Affected Munuvians spent the night in temporary shelters, anxiously awaiting the end of the attack and the return of service to their stricken nation. Members of the USAir Force Security Force, under the watchful eye of Slaglerock, provided security for both the shelters and the affected sites.

Working with local law enforcement, Slaglerock’s contingent also kept the local morale up by providing a temporary beach volleyball court and several teams for pairs play with residents, who were appreciative of the vast improvement in scenery.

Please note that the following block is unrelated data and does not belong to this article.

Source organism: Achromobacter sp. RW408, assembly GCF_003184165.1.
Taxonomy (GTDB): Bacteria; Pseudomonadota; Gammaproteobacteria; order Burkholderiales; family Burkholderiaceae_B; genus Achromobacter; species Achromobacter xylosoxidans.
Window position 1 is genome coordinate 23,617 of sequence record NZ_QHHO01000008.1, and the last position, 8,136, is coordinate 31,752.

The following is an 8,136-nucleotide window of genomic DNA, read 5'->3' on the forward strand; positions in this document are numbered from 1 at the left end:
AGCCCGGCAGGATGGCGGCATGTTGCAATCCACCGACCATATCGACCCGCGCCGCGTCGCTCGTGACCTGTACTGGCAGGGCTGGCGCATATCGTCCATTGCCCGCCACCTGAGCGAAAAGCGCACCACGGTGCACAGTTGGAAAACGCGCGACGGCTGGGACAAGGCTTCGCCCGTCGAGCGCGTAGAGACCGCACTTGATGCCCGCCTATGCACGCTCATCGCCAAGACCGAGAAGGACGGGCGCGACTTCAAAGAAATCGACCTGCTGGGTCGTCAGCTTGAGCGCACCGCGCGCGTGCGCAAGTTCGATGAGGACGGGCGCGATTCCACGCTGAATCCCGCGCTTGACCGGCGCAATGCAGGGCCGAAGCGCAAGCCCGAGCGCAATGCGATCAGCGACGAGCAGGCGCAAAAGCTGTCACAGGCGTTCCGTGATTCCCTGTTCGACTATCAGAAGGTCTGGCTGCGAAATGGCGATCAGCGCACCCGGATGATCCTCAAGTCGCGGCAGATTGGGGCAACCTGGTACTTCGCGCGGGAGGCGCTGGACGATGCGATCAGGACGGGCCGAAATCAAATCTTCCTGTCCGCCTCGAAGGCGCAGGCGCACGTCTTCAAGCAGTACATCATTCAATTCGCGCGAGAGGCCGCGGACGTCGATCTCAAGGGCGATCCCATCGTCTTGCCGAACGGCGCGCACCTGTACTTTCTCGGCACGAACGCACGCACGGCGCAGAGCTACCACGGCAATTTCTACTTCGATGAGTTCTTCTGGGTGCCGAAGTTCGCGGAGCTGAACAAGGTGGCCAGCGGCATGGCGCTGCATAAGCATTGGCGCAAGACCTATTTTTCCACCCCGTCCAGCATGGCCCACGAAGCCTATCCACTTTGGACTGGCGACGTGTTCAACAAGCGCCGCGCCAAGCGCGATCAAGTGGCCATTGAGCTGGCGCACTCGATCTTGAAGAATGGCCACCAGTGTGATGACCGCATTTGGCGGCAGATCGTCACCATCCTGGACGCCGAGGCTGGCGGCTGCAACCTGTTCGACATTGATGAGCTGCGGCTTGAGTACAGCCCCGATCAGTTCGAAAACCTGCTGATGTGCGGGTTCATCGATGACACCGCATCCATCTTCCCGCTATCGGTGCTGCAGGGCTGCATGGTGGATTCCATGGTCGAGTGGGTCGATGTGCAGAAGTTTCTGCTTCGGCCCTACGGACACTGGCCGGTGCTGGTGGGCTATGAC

“There’s just something to be said for the men providing security here,” commented Anika, a longtime resident of Munuvia. “They work hard, they apparently play hard, and they look great doing it. And just because the women of Munuvia are intelligent and discerning doesn’t mean we don’t appreciate the human form.”

Posted by Mamamontezz at 07:16 PM | Comments (1) | TrackBack

August 22, 2005

Pathos and Anger on Sheehanville.

Let me preface this with a warning that this piece will be rambling and difficult to follow, as I have watched this nonsense without comment since my original post on Cindy Sheehan. I wanted to keep away from this, to not give her and her little group and their tactics any space here. I cannot, however, sit back any longer and hold my tongue on a few of the aspects of their protest that I have found to be the most offensive and reprehensible.